Enterprise Allowance aids creation of 65,000 start-ups

22nd April 2015 | News

More than 65,000 new businesses have been created as a result of financial backing from the government’s New Enterprise Allowance (NEA).

The new scheme has given budding entrepreneurs the opportunity to become their own boss, with start-ups being created at a rate of nearly 2,000 per month.

The NEA, launched in 2011, offers financial support and mentoring for people living on benefits – such as jobseekers, lone parents and sickness – that have a strong business idea and wish to become their own boss.

The scheme helps people across the UK to set up in business, with the most businesses currently being set up in Liverpool, Sheffield and Birmingham respectively.

New figures from the scheme suggest that almost 5,000 businesses have been set up by young people; more than 12,000 have been formed by disabled people; and more than 15,000 new enterprises have been established by people aged 50 and over.

In many cases, people are simply transforming a hobby into a full-time profession; whether it’s gardening, baking or outdoor pursuits.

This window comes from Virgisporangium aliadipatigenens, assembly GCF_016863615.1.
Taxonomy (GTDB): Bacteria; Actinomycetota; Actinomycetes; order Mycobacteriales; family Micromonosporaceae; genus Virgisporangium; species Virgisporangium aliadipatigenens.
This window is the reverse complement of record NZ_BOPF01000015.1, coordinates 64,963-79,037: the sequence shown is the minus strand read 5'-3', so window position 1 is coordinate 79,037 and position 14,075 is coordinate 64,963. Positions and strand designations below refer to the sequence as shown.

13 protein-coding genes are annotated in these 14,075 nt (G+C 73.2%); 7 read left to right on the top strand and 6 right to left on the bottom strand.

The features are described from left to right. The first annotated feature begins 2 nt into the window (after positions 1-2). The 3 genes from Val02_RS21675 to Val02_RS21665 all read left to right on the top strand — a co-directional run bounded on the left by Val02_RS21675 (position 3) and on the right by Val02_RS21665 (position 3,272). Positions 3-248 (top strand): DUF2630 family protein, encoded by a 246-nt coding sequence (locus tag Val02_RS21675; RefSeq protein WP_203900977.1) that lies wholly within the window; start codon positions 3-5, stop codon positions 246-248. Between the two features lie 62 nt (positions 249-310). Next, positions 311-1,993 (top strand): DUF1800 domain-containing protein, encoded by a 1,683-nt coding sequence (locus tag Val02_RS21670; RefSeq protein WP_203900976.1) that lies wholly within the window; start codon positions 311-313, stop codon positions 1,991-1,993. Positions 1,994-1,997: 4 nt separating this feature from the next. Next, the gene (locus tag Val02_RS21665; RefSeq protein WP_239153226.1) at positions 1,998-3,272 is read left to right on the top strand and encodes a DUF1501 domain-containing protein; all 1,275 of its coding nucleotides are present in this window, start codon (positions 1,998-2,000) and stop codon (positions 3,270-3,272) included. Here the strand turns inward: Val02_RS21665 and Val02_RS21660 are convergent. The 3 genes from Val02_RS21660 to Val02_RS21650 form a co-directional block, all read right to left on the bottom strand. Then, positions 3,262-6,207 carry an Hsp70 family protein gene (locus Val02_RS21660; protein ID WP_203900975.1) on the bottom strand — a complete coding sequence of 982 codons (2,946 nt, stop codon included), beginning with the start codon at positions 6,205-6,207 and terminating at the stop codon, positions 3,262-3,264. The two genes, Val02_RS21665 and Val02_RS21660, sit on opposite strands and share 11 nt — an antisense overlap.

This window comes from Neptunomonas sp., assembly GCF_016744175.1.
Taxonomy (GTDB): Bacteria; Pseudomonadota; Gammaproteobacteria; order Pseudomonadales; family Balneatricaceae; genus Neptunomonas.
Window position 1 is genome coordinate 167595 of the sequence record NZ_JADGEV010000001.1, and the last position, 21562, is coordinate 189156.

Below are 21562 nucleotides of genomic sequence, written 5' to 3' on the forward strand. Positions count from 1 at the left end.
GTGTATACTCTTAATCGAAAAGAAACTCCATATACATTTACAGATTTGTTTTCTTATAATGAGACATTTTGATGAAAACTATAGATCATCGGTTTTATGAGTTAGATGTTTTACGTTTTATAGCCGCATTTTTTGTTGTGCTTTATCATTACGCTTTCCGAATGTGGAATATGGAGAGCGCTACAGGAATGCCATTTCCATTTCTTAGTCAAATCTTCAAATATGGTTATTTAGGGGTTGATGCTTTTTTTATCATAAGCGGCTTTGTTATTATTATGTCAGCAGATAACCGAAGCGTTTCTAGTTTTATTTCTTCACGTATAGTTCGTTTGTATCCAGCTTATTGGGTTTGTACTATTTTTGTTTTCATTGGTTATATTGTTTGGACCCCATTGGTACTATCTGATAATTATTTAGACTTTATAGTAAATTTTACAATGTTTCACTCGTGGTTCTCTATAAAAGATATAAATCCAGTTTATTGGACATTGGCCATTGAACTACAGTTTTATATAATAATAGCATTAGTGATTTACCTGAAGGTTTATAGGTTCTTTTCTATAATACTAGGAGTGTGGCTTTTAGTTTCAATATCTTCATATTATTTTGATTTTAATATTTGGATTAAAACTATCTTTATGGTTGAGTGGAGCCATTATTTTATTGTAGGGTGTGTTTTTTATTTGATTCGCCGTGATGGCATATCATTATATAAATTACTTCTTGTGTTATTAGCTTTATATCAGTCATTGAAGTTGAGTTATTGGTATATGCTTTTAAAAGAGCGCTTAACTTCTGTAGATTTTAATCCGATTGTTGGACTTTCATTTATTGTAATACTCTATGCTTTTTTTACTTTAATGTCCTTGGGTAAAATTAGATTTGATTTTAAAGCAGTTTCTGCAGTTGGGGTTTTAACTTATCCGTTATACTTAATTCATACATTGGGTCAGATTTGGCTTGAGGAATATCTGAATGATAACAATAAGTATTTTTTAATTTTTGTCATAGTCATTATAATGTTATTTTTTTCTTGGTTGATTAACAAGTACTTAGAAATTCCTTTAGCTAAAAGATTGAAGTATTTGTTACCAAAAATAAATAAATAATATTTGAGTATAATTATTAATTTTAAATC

Esther McVey, minister for employment, said: “It’s been my priority to make sure that anyone, from any background, can turn their business dream into reality – by making sure they get the right advice and support at the right time.

“We have been able to help thousands of businesses get off the ground – including designers, personal trainers and counsellors – and these entrepreneurs may even go on to become the employers of the future.”

Family-run businesses have also been given a shot in the arm. Legislation changes from the turn of the year now mean that anyone who is the partner of a Jobseeker’s Allowance claimant can also be supported through the NEA scheme.